THANK YOU so much for your genuine desire to help insure the passage of Kansas Senate Bill 100, which reforms Kansas Driver’s License Suspension Laws and the laws for acquiring a restricted license.
Here are the email address and telephone numbers of members of the Senate State and Federal Committee. Yes, we said Transportation Committee, in the video, but the bill has been moved to a new committee.
The bottom members are members of the Senate Leadeship committee. If you want to be generous in your outreach, send them an email as well, but the priority should be members of the committee.
Senate Federal & State Committee Members
Larry Alley Republican
Brenda Dietrich Republican
Oletha Faust-Goudeau Democrat
Richard Hilderbrand Republican
Rick Kloos Republican
Jeff Longbine Republican
Mike Petersen Republican
Ronald Ryckman Republican
Mary Ware Democrat
Ty Masterson Republican
Rick Wilborn Republican
Eric Rucker Republican
Gene Suellentrop Republican
Jeff Pittman Republican
Dinah Sykes Democrat
Rick Billinger Republican
Talking Points for Letters
Here are a few benefits to stress in emails and phone calls. Please do NOT just copy and paste all of these key points to every Senator. Just select a few of the points that you can relate to the most.
If instead, you choose to call, note that in most cases, the senators will not take your call, so ask their Office Assistant to tell their Senator that you strongly support SB100 as amended.
1) Passing SB100 will allow over 200,000 Kansans who have had their license suspended because they did not have enough money to pay a traffic fine to schedule payments and drive legally on a restricted license while they are earning the money needed to pay their original moving violations fines and court costs. It does not apply to DUI, reckless driving or vehicular homicide citations.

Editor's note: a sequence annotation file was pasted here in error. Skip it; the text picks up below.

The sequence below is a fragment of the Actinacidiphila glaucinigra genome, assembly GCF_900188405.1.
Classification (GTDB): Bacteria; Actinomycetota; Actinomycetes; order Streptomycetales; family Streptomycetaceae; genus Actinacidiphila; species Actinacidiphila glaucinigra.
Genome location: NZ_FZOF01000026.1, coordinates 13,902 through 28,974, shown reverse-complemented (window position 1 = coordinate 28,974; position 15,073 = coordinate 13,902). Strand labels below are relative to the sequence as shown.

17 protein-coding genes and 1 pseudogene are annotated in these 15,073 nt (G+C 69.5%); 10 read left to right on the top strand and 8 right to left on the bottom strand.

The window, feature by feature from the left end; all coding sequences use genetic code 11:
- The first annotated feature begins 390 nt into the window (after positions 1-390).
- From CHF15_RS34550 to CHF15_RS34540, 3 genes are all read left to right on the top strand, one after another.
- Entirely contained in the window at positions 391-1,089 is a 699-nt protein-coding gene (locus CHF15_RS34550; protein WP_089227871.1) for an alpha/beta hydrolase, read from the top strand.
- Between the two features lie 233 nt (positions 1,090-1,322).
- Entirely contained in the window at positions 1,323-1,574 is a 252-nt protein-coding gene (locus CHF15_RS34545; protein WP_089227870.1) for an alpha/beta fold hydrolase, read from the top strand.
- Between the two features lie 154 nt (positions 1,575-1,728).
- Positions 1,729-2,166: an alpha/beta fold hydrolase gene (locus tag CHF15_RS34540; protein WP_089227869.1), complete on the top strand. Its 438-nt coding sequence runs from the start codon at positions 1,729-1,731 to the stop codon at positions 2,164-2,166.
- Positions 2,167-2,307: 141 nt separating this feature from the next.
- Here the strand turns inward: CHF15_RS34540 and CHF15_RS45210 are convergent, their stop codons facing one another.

2) The $25 restricted license application fee is waived.
3) The 90 day delay to reinstate a person’s license once their original moving violation fines and courts are paid is repealed from State statutes.
4) SB100 allows each traffic court judge in Kansas to withdraw failure-to-appear warrants once a payment plan has been agreed to. If a person does not make payments for over 90 days, then their restricted license is no longer valid.
5) After enactment into law, SB100 allows new defendants to call the Clerk of the municipal or district Court before the date they are to appear to plead guilty and set up a monthly payment plan, do community service and/or take a safe driving course. Instead of taking time off work, this option will speed up compliance and minimize time for each defendant to appear before a judge. Online payment procedures are already used in jurisdictions like the Wichita Municipal and Sedgwick County District Traffic Courts. Similar reduced fines and/or payment plans are allowed in courts all over America.
6) After they have paid their original moving violation fines and court costs, the Judge is allowed to expunge any “driving-on-suspended” convictions so the Department of Revenue will actually reinstate the defendant’s license. This will also help them renew their car insurance without having their premiums greatly increase.
7) To comply with K.S.A. 8-2110 (e), SB100 requires that a “manifest hardship” waiver application be posted on the Department of Revenue website to be downloaded and/or be provided to low income drivers by the Court to request that their fines, court costs and/or reinstatement fees are reduced or waived. This judicial discretion is already in law and being used in many traffic courts in Kansas plus surrounding states.
8) The reinstatement fee for a suspended license is reduced from $100 per charge to $100 per case.
9) To make up for any lost reinstatement fee revenue to the Courts, it is highly recommended that the State Legislature pay their non-judicial staff by adding $750,000 to the Omnibus State General Fund appropriations bill. Their salaries should be paid with tax dollars like any other public employees instead of from fines paid by low income drivers.
10) By allowing people to comply and pay their original moving violation fines and court costs—without thousands of dollars in additional driving-on-suspended fines, Kansas Courts will collect between $24 and $48 million in revenue and clear over 240,000 traffic cases off of their dockets. This windfall is money which the courts will never see as long as thousands of fines have been added on top of the original violation.